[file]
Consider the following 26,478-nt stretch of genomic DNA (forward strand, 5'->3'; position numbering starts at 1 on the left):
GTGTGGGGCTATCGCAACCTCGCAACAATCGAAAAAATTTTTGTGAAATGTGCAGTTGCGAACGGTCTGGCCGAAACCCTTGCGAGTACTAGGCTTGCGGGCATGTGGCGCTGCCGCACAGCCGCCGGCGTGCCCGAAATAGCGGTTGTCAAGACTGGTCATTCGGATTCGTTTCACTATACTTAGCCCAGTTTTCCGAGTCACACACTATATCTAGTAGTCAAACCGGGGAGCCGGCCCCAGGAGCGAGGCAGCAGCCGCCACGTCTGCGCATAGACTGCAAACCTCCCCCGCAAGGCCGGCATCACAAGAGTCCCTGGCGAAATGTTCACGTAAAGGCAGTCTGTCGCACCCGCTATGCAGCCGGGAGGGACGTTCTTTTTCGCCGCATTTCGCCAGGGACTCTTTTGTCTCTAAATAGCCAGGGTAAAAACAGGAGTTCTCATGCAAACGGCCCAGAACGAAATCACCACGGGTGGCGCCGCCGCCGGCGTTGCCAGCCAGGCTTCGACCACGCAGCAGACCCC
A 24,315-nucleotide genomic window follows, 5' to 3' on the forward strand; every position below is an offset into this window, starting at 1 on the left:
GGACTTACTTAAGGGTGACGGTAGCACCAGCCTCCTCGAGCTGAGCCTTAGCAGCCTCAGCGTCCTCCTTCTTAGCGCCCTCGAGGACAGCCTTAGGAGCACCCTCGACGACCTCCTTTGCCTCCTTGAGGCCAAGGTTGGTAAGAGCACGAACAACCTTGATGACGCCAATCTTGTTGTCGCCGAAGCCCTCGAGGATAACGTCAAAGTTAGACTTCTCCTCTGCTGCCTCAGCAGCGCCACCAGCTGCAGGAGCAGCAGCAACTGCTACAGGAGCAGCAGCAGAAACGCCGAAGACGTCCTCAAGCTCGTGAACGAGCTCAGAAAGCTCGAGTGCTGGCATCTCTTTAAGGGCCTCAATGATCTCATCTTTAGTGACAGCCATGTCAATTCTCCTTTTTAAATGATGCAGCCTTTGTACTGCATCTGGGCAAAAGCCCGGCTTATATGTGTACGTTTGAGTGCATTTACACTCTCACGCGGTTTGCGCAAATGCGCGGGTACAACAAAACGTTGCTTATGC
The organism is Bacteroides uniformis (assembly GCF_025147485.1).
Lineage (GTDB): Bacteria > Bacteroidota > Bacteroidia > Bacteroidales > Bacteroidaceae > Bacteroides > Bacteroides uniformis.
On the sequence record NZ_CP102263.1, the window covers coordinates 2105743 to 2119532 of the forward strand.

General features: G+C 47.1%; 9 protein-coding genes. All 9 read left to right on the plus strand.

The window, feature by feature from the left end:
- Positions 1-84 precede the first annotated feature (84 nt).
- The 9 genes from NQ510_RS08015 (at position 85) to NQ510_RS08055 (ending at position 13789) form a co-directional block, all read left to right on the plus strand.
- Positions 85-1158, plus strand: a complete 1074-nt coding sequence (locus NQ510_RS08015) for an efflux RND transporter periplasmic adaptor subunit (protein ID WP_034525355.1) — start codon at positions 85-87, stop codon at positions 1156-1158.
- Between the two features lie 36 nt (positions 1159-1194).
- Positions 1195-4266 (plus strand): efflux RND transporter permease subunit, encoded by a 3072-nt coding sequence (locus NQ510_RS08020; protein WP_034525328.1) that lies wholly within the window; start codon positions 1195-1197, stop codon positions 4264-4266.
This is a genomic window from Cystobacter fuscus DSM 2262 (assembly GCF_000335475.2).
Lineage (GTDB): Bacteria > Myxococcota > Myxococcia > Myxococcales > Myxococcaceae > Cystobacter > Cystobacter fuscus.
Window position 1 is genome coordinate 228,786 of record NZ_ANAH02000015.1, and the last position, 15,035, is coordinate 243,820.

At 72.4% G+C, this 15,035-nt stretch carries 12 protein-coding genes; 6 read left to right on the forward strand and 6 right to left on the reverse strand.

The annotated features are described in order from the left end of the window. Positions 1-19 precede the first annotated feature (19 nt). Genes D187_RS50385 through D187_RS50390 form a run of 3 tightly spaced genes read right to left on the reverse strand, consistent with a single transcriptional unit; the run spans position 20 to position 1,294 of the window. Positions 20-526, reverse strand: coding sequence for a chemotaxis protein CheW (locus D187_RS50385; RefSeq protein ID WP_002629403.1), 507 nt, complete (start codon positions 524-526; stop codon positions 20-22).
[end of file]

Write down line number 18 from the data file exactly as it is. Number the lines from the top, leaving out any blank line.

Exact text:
At 72.4% G+C, this 15,035-nt stretch carries 12 protein-coding genes; 6 read left to right on the forward strand and 6 right to left on the reverse strand.